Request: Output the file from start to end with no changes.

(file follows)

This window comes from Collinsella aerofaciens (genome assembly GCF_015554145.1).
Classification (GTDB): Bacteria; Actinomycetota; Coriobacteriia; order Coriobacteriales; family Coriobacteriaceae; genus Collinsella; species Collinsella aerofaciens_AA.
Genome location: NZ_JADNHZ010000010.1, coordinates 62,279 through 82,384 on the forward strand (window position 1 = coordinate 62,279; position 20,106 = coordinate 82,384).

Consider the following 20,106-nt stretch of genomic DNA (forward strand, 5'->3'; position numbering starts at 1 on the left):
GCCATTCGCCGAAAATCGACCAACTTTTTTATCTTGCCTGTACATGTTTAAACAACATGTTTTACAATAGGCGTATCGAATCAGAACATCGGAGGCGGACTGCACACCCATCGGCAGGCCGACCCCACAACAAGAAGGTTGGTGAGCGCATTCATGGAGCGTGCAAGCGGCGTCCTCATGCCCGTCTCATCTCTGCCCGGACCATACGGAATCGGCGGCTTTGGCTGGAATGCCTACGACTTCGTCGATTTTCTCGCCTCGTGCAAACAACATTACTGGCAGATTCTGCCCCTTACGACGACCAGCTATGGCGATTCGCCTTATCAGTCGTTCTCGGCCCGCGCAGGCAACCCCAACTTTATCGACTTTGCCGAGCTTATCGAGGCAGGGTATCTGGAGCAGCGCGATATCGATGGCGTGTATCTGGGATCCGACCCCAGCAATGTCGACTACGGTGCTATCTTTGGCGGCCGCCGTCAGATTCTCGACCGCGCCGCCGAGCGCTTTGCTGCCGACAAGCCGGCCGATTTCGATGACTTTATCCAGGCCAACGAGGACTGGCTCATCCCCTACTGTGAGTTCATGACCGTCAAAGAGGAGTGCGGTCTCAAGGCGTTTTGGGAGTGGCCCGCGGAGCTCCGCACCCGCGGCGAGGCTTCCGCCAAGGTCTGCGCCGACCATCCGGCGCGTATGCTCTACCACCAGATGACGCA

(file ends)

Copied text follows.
This window comes from Collinsella aerofaciens (genome assembly GCF_015554145.1).
Classification (GTDB): Bacteria; Actinomycetota; Coriobacteriia; order Coriobacteriales; family Coriobacteriaceae; genus Collinsella; species Collinsella aerofaciens_AA.
Genome location: NZ_JADNHZ010000010.1, coordinates 62,279 through 82,384 on the forward strand (window position 1 = coordinate 62,279; position 20,106 = coordinate 82,384).

Consider the following 20,106-nt stretch of genomic DNA (forward strand, 5'->3'; position numbering starts at 1 on the left):
GCCATTCGCCGAAAATCGACCAACTTTTTTATCTTGCCTGTACATGTTTAAACAACATGTTTTACAATAGGCGTATCGAATCAGAACATCGGAGGCGGACTGCACACCCATCGGCAGGCCGACCCCACAACAAGAAGGTTGGTGAGCGCATTCATGGAGCGTGCAAGCGGCGTCCTCATGCCCGTCTCATCTCTGCCCGGACCATACGGAATCGGCGGCTTTGGCTGGAATGCCTACGACTTCGTCGATTTTCTCGCCTCGTGCAAACAACATTACTGGCAGATTCTGCCCCTTACGACGACCAGCTATGGCGATTCGCCTTATCAGTCGTTCTCGGCCCGCGCAGGCAACCCCAACTTTATCGACTTTGCCGAGCTTATCGAGGCAGGGTATCTGGAGCAGCGCGATATCGATGGCGTGTATCTGGGATCCGACCCCAGCAATGTCGACTACGGTGCTATCTTTGGCGGCCGCCGTCAGATTCTCGACCGCGCCGCCGAGCGCTTTGCTGCCGACAAGCCGGCCGATTTCGATGACTTTATCCAGGCCAACGAGGACTGGCTCATCCCCTACTGTGAGTTCATGACCGTCAAAGAGGAGTGCGGTCTCAAGGCGTTTTGGGAGTGGCCCGCGGAGCTCCGCACCCGCGGCGAGGCTTCCGCCAAGGTCTGCGCCGACCATCCGGCGCGTATGCTCTACCACCAGATGACGCA